In today’s business environment only one thing is certain: nothing is certain. Thanks to cresting waves of infection, shifting vaccination timetables, and supply chain log jams, most businesses I work with have written, torn up, and rewritten their back-to-office plans numerous times.
Some degree of confusion is inevitable, but that doesn’t mean employees have endless patience for ever changing plans. Top VC firm Andreessen Horowitz recently pointed out, remote work policies aren’t just about remote work but they’re also a subtle sign of what a business’s leadership personally prefers. They often reveal more about a company’s culture than they intend to.
A rigid, overly prescriptive, or poorly communicated plan conveys to your employees that those at the top are untrusting, confused, and unempathetic. If you send those signals and, in the current employment environment, many of your best employees may decide to try their luck elsewhere.
How do you send better signals? In her Culture Study newsletter recently, journalist Anne Peterson suggests bosses scan their latest, greatest back-to-work policies for a handful of red flags that are likely to send the wrong messages to their team, these include:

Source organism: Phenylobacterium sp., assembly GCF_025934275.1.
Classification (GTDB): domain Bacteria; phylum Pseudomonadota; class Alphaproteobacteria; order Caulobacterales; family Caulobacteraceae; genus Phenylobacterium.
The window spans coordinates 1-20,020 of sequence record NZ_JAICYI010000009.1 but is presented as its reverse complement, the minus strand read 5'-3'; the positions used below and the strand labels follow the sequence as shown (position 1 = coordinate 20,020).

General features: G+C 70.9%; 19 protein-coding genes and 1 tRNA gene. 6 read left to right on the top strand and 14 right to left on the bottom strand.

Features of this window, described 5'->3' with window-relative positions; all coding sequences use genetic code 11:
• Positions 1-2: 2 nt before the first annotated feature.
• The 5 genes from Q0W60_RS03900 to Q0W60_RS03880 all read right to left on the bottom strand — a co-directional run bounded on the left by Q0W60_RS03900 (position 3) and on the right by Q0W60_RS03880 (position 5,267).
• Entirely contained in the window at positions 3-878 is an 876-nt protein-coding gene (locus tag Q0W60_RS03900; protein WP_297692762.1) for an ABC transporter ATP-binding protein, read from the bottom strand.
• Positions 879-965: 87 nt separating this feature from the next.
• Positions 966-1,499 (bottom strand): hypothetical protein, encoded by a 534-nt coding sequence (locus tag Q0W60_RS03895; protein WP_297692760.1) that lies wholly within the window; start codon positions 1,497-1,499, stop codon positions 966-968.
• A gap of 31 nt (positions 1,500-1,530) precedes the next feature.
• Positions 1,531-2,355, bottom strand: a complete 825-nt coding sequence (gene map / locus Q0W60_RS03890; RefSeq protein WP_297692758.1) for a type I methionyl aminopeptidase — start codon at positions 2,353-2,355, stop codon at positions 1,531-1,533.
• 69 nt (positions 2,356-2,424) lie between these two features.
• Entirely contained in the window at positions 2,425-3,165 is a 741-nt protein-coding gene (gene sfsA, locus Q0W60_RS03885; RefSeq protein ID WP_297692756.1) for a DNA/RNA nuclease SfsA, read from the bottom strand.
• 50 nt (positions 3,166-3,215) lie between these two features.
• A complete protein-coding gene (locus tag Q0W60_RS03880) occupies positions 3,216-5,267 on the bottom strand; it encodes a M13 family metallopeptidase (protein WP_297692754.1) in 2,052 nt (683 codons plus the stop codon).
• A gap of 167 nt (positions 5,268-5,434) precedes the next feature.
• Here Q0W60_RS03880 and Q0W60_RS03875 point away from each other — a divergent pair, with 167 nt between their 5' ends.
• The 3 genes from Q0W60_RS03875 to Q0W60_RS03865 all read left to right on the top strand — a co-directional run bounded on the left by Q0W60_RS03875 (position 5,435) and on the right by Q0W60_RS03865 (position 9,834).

1. Last minute communication
As the boss it might be relatively simple for you to decide to change the date on which you’re requiring employees to be back in the office. But this can cause challenges for certain employees. For example, parents with young children where a lack of thoughtful, long-term communication about back-to-office plans can cause massive logistical headache for those with caregiving responsibilities. It’s also a sign that a business doesn’t understand or empathise with the struggles of parents and others with complicated lives.
2. Mandating Fridays in the office
There are legitimate reasons bosses might be concerned about leaving the choice of which days to work from home entirely up to employees, including surveys showing that basically everyone wants to take three-day weekends. Allow that to happen and offices could be unproductively empty some days and uncomfortably overcrowded others. But strict limits on working from home on Fridays are still a serious red flag about a company’s culture.
These blanket bans are a sign of a business that fundamentally does not trust their employees to complete their work. When you mandate office attendance until 5 pm on a Friday, you are communicating that ‘good work’ is not the quality of the work, or even necessarily the quantity of the work, but an arbitrary understanding of when the company says work should be completed.
3. Ignoring feedback
Worse than not asking for feedback from your employees about what policies would work best for them is asking them and totally ignoring what they tell you. This is like asking someone to pick what restaurant you want to go to, listening to them carefully, nodding attentively, and then choosing what you wanted anyway. It indicates that a business’s leadership team either doesn’t understand or doesn’t respect that other people work differently than they do. This isn’t just the sign of a bad back-to-office plan, but of also of a poor leadership style